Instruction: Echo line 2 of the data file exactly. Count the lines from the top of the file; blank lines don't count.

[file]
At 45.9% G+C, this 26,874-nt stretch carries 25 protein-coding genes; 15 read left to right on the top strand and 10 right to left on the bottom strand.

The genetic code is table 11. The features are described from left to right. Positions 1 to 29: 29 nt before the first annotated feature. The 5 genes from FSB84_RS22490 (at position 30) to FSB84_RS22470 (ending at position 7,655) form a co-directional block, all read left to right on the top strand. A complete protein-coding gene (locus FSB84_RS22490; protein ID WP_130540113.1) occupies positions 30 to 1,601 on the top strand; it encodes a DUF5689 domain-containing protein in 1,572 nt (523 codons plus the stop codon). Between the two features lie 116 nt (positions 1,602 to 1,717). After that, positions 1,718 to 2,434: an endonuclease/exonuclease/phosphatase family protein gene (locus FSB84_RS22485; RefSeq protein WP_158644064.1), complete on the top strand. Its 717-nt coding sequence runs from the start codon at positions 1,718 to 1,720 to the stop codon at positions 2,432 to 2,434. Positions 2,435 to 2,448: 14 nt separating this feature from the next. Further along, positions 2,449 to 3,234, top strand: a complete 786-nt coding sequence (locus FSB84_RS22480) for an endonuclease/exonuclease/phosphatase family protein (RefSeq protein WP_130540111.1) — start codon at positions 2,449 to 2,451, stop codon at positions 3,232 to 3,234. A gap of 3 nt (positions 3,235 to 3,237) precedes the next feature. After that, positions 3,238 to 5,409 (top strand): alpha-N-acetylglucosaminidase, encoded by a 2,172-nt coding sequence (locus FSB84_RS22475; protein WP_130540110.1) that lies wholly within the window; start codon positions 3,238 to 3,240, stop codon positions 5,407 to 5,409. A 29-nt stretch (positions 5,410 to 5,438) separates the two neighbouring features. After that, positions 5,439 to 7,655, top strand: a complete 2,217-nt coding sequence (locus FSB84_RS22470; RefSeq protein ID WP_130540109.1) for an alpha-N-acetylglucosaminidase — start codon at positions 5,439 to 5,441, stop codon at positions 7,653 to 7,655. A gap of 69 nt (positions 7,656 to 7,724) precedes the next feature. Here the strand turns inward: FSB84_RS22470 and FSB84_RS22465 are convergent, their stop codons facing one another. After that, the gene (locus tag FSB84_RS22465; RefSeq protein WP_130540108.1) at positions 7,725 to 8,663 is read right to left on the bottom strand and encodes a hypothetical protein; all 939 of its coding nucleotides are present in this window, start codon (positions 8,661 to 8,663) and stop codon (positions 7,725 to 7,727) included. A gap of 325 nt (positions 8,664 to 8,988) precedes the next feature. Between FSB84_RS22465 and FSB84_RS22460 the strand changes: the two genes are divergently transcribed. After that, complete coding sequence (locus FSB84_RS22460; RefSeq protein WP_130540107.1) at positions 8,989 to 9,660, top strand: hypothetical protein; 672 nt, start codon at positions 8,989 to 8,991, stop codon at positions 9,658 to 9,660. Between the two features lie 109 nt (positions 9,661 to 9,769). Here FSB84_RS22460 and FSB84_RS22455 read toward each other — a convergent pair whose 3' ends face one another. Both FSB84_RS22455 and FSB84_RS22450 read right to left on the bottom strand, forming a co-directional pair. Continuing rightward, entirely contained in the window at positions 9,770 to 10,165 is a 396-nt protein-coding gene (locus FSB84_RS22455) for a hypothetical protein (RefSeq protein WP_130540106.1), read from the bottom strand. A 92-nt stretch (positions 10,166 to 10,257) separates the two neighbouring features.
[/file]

The genetic code is table 11. The features are described from left to right. Positions 1 to 29: 29 nt before the first annotated feature. The 5 genes from FSB84_RS22490 (at position 30) to FSB84_RS22470 (ending at position 7,655) form a co-directional block, all read left to right on the top strand. A complete protein-coding gene (locus FSB84_RS22490; protein ID WP_130540113.1) occupies positions 30 to 1,601 on the top strand; it encodes a DUF5689 domain-containing protein in 1,572 nt (523 codons plus the stop codon). Between the two features lie 116 nt (positions 1,602 to 1,717). After that, positions 1,718 to 2,434: an endonuclease/exonuclease/phosphatase family protein gene (locus FSB84_RS22485; RefSeq protein WP_158644064.1), complete on the top strand. Its 717-nt coding sequence runs from the start codon at positions 1,718 to 1,720 to the stop codon at positions 2,432 to 2,434. Positions 2,435 to 2,448: 14 nt separating this feature from the next. Further along, positions 2,449 to 3,234, top strand: a complete 786-nt coding sequence (locus FSB84_RS22480) for an endonuclease/exonuclease/phosphatase family protein (RefSeq protein WP_130540111.1) — start codon at positions 2,449 to 2,451, stop codon at positions 3,232 to 3,234. A gap of 3 nt (positions 3,235 to 3,237) precedes the next feature. After that, positions 3,238 to 5,409 (top strand): alpha-N-acetylglucosaminidase, encoded by a 2,172-nt coding sequence (locus FSB84_RS22475; protein WP_130540110.1) that lies wholly within the window; start codon positions 3,238 to 3,240, stop codon positions 5,407 to 5,409. A 29-nt stretch (positions 5,410 to 5,438) separates the two neighbouring features. After that, positions 5,439 to 7,655, top strand: a complete 2,217-nt coding sequence (locus FSB84_RS22470; RefSeq protein ID WP_130540109.1) for an alpha-N-acetylglucosaminidase — start codon at positions 5,439 to 5,441, stop codon at positions 7,653 to 7,655. A gap of 69 nt (positions 7,656 to 7,724) precedes the next feature. Here the strand turns inward: FSB84_RS22470 and FSB84_RS22465 are convergent, their stop codons facing one another. After that, the gene (locus tag FSB84_RS22465; RefSeq protein WP_130540108.1) at positions 7,725 to 8,663 is read right to left on the bottom strand and encodes a hypothetical protein; all 939 of its coding nucleotides are present in this window, start codon (positions 8,661 to 8,663) and stop codon (positions 7,725 to 7,727) included. A gap of 325 nt (positions 8,664 to 8,988) precedes the next feature. Between FSB84_RS22465 and FSB84_RS22460 the strand changes: the two genes are divergently transcribed. After that, complete coding sequence (locus FSB84_RS22460; RefSeq protein WP_130540107.1) at positions 8,989 to 9,660, top strand: hypothetical protein; 672 nt, start codon at positions 8,989 to 8,991, stop codon at positions 9,658 to 9,660. Between the two features lie 109 nt (positions 9,661 to 9,769). Here FSB84_RS22460 and FSB84_RS22455 read toward each other — a convergent pair whose 3' ends face one another. Both FSB84_RS22455 and FSB84_RS22450 read right to left on the bottom strand, forming a co-directional pair. Continuing rightward, entirely contained in the window at positions 9,770 to 10,165 is a 396-nt protein-coding gene (locus FSB84_RS22455) for a hypothetical protein (RefSeq protein WP_130540106.1), read from the bottom strand. A 92-nt stretch (positions 10,166 to 10,257) separates the two neighbouring features.